Globalization and International Labor Standards, Codes of Conduct, and Ethics: An International HRM Perspective

Globalization and International Labor Standards, Codes of Conduct, and Ethics: An International HRM Perspective

Dennis R. Briscoe (University of San Diego, USA)
DOI: 10.4018/978-1-4666-4979-8.ch004
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Abstract

The scope of globalization continues to expand. More and more firms, large and small, from large countries and small countries, from developed countries and emerging economies, private and public, independent, multinational, and transnational, participate in global commerce. Yet the conduct of business across international borders continues to be difficult, complicated, and complex. Every country has its unique history, language(s), legal and business system, and culture that require learning and adaptations to facilitate cross-border business activity. And every function of every business that conducts cross-border business has to learn about their foreign partners enough to achieve this necessary adaptation. This chapter provides an overview of concerns about international business ethics, particularly as they relate to International HRM (IHRM). International ethics looks at what is right and wrong in business conduct across borders and the impact of cultural (country and company) variances on ethical conduct of MNEs. Because MNE ethics, particularly issues which relate directly to employee relations, are often relegated to the responsibility of IHR, the primary focus in this chapter is on the impact of ethics on global HR practices.
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Introduction

The scope of globalization continues to expand. More and more firms, large and small, from every country, private and public, independent, multinational, and transnational, participate in global commerce. Yet the conduct of business across international borders continues to be difficult and complex. National and international legal systems and country cultures have not evolved to accommodate this expanded and expanding cross-border commerce. Every country has a unique history, language(s), legal and business systems, and cultures and traditions that require learning and adaptation in order to facilitate and take advantage of the new globalization. As a consequence, new, transnational standards and codes of conduct are being developed to fill the void that now exists in cross-border regulations and ethical standards (Tsogas, 2009). The focus of this chapter is on these new forms of transnational labor standards, particularly as they apply to International Human Resource Management. The approach is one of focus on practice, i.e., what has happened and what is currently happening, as opposed to presenting a theoretical model and/or empirical research on these issues.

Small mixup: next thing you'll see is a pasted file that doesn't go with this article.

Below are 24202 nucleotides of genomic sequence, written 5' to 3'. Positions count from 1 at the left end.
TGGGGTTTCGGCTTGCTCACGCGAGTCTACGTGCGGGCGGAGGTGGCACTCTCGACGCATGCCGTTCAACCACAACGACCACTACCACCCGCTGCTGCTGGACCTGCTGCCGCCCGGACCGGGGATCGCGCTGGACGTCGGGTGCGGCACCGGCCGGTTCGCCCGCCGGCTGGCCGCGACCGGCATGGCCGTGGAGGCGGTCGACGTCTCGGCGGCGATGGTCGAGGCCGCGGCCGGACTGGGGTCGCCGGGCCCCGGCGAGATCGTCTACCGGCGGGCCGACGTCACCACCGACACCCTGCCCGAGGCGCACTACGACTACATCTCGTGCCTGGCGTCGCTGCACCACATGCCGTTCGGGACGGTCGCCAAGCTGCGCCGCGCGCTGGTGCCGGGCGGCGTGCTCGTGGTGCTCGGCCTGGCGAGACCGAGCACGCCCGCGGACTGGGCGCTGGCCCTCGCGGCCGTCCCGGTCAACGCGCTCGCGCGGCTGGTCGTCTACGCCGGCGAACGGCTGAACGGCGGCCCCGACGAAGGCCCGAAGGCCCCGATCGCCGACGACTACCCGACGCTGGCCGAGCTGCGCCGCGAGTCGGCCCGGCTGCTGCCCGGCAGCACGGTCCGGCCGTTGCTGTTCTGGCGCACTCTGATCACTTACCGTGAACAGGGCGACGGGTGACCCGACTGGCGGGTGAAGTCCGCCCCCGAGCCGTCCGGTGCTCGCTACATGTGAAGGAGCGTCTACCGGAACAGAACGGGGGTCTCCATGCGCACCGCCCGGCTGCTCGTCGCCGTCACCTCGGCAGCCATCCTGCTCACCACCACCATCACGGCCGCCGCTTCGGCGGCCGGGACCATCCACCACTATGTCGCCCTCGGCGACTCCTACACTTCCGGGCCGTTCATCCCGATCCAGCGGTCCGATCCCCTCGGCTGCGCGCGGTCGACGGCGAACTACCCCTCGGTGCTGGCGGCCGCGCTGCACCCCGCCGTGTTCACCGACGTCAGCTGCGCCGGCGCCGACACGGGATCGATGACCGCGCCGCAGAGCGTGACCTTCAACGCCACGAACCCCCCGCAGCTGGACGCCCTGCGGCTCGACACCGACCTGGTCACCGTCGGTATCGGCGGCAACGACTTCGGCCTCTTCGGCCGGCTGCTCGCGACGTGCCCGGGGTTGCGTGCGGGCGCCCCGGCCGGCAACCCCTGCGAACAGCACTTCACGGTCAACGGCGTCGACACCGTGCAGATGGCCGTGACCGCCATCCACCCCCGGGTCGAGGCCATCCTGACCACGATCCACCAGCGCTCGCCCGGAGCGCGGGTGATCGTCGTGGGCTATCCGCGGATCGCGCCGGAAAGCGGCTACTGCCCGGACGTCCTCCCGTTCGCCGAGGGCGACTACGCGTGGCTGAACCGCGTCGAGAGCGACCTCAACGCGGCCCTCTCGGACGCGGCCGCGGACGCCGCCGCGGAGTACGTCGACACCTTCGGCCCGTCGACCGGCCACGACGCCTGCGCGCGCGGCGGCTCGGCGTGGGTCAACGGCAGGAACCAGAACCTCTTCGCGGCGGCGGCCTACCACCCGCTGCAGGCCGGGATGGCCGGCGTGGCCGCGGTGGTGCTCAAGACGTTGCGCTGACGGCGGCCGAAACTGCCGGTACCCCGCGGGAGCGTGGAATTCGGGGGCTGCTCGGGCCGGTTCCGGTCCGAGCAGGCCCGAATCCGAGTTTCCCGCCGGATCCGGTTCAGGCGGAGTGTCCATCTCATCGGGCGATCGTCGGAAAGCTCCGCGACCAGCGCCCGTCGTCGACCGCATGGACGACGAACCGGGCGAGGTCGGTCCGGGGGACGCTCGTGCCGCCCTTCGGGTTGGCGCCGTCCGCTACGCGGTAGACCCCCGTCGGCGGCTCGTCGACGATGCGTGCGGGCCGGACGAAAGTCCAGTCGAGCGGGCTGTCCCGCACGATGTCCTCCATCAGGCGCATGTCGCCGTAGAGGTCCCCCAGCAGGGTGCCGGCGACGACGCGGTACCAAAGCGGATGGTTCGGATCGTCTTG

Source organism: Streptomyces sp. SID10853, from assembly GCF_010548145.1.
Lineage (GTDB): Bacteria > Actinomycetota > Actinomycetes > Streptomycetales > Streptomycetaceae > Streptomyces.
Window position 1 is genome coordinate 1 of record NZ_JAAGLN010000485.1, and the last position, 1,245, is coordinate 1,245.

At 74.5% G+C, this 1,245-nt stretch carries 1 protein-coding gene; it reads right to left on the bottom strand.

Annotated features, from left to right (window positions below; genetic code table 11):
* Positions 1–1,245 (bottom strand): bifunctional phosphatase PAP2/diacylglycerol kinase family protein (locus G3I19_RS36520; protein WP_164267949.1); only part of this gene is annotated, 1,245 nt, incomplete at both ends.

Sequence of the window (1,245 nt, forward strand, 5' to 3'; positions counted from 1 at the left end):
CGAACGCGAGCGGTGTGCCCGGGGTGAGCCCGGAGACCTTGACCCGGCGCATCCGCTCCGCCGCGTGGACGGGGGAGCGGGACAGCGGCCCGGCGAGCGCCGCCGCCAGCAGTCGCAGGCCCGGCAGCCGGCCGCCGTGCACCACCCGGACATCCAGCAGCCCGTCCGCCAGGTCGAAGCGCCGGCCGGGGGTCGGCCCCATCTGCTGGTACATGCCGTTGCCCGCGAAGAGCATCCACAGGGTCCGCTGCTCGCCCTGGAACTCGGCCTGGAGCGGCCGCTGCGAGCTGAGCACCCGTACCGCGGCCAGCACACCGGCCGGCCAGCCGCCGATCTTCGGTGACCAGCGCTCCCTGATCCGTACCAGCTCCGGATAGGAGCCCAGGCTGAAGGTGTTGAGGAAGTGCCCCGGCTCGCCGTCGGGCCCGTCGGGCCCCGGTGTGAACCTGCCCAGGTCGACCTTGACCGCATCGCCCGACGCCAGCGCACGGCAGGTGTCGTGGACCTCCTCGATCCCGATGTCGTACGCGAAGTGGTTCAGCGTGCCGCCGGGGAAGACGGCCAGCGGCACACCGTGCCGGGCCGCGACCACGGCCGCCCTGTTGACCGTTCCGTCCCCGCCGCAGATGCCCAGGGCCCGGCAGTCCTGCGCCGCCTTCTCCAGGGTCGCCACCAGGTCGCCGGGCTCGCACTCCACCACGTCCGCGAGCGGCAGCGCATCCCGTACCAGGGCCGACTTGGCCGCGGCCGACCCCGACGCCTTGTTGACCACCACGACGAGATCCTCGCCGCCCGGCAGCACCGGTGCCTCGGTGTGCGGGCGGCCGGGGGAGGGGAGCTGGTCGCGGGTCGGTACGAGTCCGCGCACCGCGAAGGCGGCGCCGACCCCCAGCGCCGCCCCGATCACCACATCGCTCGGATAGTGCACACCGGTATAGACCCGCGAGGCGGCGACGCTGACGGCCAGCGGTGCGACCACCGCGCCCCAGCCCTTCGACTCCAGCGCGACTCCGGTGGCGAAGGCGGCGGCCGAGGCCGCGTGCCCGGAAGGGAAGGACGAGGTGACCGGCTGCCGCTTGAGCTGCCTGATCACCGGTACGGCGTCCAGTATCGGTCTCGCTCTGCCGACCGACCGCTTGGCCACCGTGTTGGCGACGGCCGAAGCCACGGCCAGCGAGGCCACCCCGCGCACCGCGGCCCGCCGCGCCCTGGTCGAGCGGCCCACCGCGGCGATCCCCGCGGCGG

One of the most important decisions which globalizing businesses have to make, today, is not only whether or not to invest in another country—but also which country or countries in which to do business (Webley, 1998). But, even though firms that “go international” can employ lawyers and consultancies to help them cope with local (foreign) differences, it is not always easy to know how to behave or how to conduct business in an ethical manner in an unfamiliar culture or across many unfamiliar cultures (see, for example, Carroll & Gannon, 1997; Digh, 1997; Donaldson, 1996; Kumar & Steinmann, 1998; Sethi & Sama, 1998). Indeed, even the definition of “ethical manner” is often unclear or varies from country to country.

The conduct of international business increasingly involves concerns about the values and practices—the ethics—of multinational enterprises (MNEs) when they conduct business outside their countries of origin (Capron & Guillén, 2009; Carroll & Gannon, 1997; Daniels, et al., 2002; Desai & Rittenburg, 1997; Parker, 2005; Vance and Paik, 2010). Even the best-informed, best-intentioned executives must often rethink their assumptions about business practice in foreign settings. What works in an enterprise’s home country is often viewed very differently in a country with different standards or perceptions of what is ethical conduct (Briscoe, 2000, 2002, 2003; Briscoe, et al., 2009; Donaldson, 1996). Evidence even suggests that not only is there variance among countries and cultures, but even among different industries (Schlegelmilch & Robertson, 1995). Often one’s national perspective clouds one’s view of another country or culture’s way of doing things. Difficulties in understanding and working with another country’s often very different practices are unavoidable for business people who work and/or live outside their home countries. But deciding what is right or wrong can be difficult.

This chapter focuses on these ethics concerns as they relate to Human Resource Management (HRM); or, since this chapter deals with HRM in the global context, it deals with ethical issues for International HRM (IHRM). Indeed, one could argue that IHRM is possibly the most important business function in achieving successful and profitable (and ethical) international business (Briscoe, et al., 2009; Perkins & Shortland, 2006). And therefore, problems and concerns with global ethics often center on issues of International HR.

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